Lindsey also invokes Alexis de Tocqueville. While Tocqueville acknowledged the justness of a free society, he feared its spiritual consequences. He writes of the challenges extolled by Lindsey that, "while man takes delight in this proper and legitimate quest for prosperity, there is a danger that in the end he may lose the use of his sublimest faculties and that, bent on improving everything around him, he may at length degrade himself….Therefore it is ever the duty of lawgivers and of all upright educated men to raise up the souls of their fellow citizens and turn their attention towards heaven."
Lindsey's thesis that free-market challenges satisfy "spiritual needs" only underscores his peculiar concept of the spiritual, a perspective not shared by most of the authors he cites. I too have savored the satisfaction of creating a complex computer program, as Lindsey describes, but the experience taught me nothing about purpose and virtue.
The Greek philosophers advised us to seek the good by pursuing truth, beauty, and justice. Capitalism leads us to seek profit, replacing the classic virtues with advertising, allure, and market share. This leaves most in a spiritual void, if not outright disgust. They stay whole only through truly spiritual pursuits such as philosophy, religion, and art. I support capitalism, but I don't entertain fanciful notions about its "spiritual" benefits.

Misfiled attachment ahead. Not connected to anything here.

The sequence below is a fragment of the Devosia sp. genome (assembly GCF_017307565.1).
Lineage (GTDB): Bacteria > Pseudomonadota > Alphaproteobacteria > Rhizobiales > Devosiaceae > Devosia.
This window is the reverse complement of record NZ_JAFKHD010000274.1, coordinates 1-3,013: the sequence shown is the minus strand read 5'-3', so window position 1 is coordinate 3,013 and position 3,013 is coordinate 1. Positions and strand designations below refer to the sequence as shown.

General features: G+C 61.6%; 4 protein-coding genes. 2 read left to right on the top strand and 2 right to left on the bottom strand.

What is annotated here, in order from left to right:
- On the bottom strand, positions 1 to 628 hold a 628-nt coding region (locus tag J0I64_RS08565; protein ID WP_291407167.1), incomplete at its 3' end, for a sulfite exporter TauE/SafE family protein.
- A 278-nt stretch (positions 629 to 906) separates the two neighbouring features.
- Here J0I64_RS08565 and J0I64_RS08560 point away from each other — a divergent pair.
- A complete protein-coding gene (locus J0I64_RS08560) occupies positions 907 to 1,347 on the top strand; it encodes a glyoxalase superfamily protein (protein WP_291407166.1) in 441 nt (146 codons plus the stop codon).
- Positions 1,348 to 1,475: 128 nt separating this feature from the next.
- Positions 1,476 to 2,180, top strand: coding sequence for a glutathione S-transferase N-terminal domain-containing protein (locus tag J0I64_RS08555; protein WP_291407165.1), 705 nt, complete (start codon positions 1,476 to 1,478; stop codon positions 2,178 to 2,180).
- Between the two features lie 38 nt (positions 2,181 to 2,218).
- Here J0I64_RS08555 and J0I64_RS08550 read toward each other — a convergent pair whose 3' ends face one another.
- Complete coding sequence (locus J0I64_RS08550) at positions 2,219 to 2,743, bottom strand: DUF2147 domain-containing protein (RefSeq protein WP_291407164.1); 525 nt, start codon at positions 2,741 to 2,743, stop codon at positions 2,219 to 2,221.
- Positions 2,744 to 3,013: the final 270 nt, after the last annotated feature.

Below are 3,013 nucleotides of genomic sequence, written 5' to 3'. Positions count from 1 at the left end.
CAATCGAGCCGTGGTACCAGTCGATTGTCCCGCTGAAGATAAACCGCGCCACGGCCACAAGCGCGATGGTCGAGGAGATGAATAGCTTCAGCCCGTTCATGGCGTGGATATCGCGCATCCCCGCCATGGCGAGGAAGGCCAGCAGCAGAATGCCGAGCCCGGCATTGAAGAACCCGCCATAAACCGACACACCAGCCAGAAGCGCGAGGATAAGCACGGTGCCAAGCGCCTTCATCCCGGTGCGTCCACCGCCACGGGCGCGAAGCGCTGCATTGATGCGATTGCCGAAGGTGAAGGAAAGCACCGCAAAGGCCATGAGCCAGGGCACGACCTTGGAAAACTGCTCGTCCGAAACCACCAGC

Mr. Lindsey replies: The correspondents let me have it from both sides. James Clement is upset that I lay crassness and Babbittry at capitalism's doorstep. Meanwhile, Andrew Melnick and Stuart Reges scoff at the idea that there is anything uplifting and spiritual about life in commercial society. Though it's not familiar territory, I think I'll stay in the mushy middle. Capitalism, neither paradise nor hell, is an imperfect social order that nonetheless is superior to any known alternative.
Mr. Clement argues that miserable peasants of the 1300s wouldn't be so contemptuous of fast food, shopping malls, etc. But the issue isn't whether we should go back to the 14th century; it's whether we can make contemporary society, with all its blessings, a little less vulgar and mindless.
Mr. Melnick points out that not all job-related challenges are rewarding challenges. That is true, but it is also true that not every moment in the day need be nirvana for you to consider your job, on the whole, fulfilling. Even people who love their work are undoubtedly familiar with tedium and stress, conflict and frustration.